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Part 2 of this series looks at ways of keeping your Apple MAC computer running efficiently and help free up some of that valuable hard drive space.




Whilst you may read that an Apple MAC’s hard drive does not require defragmenting (see Part 1 of this article for references to terminology), this is only part true. The same rules apply if you constantly move, add or delete large files and are tools available to defragment your hard drive such as iDfrag and Drive Genius.


Remove those unwanted files/applications


Clutter, whether it be it temporary files or applications you never use, can clog up your MAC and cause it to slow down, especially if you have less than 15% of your hard drive capacity left. All computer systems use the concept of “Virtual Memory” where by a portion of your hard drive is used in addition to your systems memory. As a rule of thumb, you should have a minimum of 15% of free space on your hard drive for your system to run efficiently, and it’s good practice therefore to remove all those unwanted or obsolete files and applications. Use a program like AppZapper to remove your applications effectively.


Repair file permissions


Another way of speeding up your MAC is to repair its hard drive file permissions as this is a common cause of sluggish behaviour. This is a simple task to do and is run from: Applications/Utilities->Disk Utilities->Repair Disk Permissions. Keep in mind that depending on the size of your hard drive this could take some time to complete.


Remove unwanted startup items


If your MAC is slow when starting up and you are having to make copious amounts of tea or coffee before its kicks into life, then you may need to look at what applications are starting up automatically during this boot up process. You can check for this by going to: System Preferences->Accounts-> (Your Account Name)->Login Items. Within that menu you can deselect all the applications you do not need or want to startup when your MAC boots. These login items do not necessary have to be applications, they can be folders, documents or disks, so it’s worth checking what you have listed before you deselect.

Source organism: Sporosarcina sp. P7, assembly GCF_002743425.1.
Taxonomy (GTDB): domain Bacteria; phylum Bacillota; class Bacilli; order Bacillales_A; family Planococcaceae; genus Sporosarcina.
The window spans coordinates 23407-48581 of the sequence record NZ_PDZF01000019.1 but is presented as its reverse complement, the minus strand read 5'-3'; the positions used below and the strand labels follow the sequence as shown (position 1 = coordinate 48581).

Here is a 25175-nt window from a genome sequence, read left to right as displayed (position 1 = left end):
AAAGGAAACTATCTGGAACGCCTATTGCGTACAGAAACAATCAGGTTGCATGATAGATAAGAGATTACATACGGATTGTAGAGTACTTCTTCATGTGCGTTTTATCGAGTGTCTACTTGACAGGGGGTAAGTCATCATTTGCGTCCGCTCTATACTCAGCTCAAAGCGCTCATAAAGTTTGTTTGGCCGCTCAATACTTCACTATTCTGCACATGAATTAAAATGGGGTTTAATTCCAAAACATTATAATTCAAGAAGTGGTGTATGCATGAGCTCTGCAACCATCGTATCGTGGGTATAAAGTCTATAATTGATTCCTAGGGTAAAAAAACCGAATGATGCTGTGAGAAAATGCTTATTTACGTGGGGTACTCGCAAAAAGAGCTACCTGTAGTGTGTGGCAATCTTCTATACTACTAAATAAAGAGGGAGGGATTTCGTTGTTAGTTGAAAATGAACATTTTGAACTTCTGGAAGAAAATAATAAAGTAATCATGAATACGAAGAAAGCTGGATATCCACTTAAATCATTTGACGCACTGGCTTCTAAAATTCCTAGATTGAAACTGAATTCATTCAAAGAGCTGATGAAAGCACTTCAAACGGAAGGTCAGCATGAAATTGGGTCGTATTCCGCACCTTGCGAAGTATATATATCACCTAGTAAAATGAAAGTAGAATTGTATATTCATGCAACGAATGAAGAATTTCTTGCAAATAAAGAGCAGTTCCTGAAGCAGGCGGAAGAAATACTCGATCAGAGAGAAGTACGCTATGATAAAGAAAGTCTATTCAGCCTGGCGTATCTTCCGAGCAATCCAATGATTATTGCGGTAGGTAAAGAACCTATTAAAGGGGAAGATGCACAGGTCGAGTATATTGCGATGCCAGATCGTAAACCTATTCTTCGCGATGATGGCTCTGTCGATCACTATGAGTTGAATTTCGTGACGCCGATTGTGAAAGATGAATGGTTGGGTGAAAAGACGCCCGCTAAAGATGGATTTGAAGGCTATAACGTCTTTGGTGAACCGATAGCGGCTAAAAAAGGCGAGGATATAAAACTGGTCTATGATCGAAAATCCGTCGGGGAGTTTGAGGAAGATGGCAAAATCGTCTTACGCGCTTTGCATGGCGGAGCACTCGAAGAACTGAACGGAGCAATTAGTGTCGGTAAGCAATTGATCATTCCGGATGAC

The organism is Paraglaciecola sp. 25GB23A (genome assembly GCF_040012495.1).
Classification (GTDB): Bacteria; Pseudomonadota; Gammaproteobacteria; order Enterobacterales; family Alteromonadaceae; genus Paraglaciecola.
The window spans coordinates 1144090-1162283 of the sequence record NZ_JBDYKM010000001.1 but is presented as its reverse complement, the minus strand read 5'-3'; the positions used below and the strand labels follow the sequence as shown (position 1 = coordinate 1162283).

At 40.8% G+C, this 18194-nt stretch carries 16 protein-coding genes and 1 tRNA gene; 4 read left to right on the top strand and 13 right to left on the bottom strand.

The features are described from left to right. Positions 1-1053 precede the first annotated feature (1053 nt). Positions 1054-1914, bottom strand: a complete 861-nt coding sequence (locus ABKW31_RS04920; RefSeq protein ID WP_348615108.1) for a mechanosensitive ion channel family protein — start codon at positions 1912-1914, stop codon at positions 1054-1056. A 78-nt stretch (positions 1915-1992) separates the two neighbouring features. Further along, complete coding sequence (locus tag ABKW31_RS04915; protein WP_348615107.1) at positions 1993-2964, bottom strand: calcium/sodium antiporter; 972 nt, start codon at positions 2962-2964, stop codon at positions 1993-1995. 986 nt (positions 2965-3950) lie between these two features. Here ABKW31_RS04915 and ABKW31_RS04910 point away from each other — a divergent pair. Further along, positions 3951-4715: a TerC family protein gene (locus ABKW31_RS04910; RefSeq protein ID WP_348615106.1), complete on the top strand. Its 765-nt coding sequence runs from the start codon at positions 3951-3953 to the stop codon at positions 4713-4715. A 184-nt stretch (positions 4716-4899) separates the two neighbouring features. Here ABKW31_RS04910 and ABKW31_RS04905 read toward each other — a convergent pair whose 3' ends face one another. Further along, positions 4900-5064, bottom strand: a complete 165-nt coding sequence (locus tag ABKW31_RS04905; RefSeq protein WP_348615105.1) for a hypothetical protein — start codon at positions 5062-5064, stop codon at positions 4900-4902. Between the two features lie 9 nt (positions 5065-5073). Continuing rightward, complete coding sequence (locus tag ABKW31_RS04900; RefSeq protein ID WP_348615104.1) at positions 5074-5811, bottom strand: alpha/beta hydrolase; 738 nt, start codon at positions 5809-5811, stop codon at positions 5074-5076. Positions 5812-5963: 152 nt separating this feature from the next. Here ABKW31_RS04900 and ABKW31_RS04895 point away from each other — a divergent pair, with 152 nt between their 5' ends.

Delete unwanted photographs


If you are an iPhoto user, then you may think deleting a photo within the Library and then emptying the finder system trash will remove all those unwanted images from your hard drive. But did you know that iPhoto has its own trash? You can find this at the bottom of the of iPhoto’s library list, right click on the trash can and choose “Empty Trash” this will remove all those unwanted images for good.


Built in maintenance scripts


There are a set of maintenance scripts that are built into the Apple operating system (OSX) which are designed to keep your MAC in a good running order. These are run at a frequency of daily, weekly and monthly and are designed to run in the evening when system use (unless you’re a night Owl) is low. If you turn off your MAC in the evening however, then these will not run. Therefore, programs like OnyX are designed to enable you to run these scripts manually at your leisure. Due to the complexity of this program however it can be quite daunting for some users, so if in doubt, come and talk to Limephusion.


System Updates


Finally, Limephusion always recommends that you install the latest updates for your operating system and applications, keeping in mind to always backup your system prior to doing so.

PC Housekeeping Part 2 Apple MAC - Article 11

Written by Limephusion - July 2009


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